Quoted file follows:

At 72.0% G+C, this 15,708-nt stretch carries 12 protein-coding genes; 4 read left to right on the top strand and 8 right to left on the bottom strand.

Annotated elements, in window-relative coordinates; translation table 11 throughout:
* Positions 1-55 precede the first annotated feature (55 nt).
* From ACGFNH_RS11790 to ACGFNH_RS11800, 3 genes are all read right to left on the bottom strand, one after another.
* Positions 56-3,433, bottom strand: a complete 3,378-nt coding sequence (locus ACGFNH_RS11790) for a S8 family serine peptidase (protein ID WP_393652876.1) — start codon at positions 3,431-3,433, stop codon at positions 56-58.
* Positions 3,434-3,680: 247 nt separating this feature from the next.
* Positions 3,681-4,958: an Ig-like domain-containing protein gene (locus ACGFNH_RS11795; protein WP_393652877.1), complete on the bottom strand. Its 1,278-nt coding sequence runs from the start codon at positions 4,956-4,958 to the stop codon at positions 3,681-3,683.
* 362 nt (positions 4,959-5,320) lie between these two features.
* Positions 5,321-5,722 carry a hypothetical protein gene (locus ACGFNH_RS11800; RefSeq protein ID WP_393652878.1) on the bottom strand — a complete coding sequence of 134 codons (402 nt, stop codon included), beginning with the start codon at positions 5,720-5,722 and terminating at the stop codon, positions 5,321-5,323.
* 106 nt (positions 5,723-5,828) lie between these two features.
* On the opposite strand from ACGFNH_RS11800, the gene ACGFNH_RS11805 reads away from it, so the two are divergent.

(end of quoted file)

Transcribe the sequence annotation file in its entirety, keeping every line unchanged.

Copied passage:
At 72.0% G+C, this 15,708-nt stretch carries 12 protein-coding genes; 4 read left to right on the top strand and 8 right to left on the bottom strand.

Annotated elements, in window-relative coordinates; translation table 11 throughout:
* Positions 1-55 precede the first annotated feature (55 nt).
* From ACGFNH_RS11790 to ACGFNH_RS11800, 3 genes are all read right to left on the bottom strand, one after another.
* Positions 56-3,433, bottom strand: a complete 3,378-nt coding sequence (locus ACGFNH_RS11790) for a S8 family serine peptidase (protein ID WP_393652876.1) — start codon at positions 3,431-3,433, stop codon at positions 56-58.
* Positions 3,434-3,680: 247 nt separating this feature from the next.
* Positions 3,681-4,958: an Ig-like domain-containing protein gene (locus ACGFNH_RS11795; protein WP_393652877.1), complete on the bottom strand. Its 1,278-nt coding sequence runs from the start codon at positions 4,956-4,958 to the stop codon at positions 3,681-3,683.
* 362 nt (positions 4,959-5,320) lie between these two features.
* Positions 5,321-5,722 carry a hypothetical protein gene (locus ACGFNH_RS11800; RefSeq protein ID WP_393652878.1) on the bottom strand — a complete coding sequence of 134 codons (402 nt, stop codon included), beginning with the start codon at positions 5,720-5,722 and terminating at the stop codon, positions 5,321-5,323.
* 106 nt (positions 5,723-5,828) lie between these two features.
* On the opposite strand from ACGFNH_RS11800, the gene ACGFNH_RS11805 reads away from it, so the two are divergent.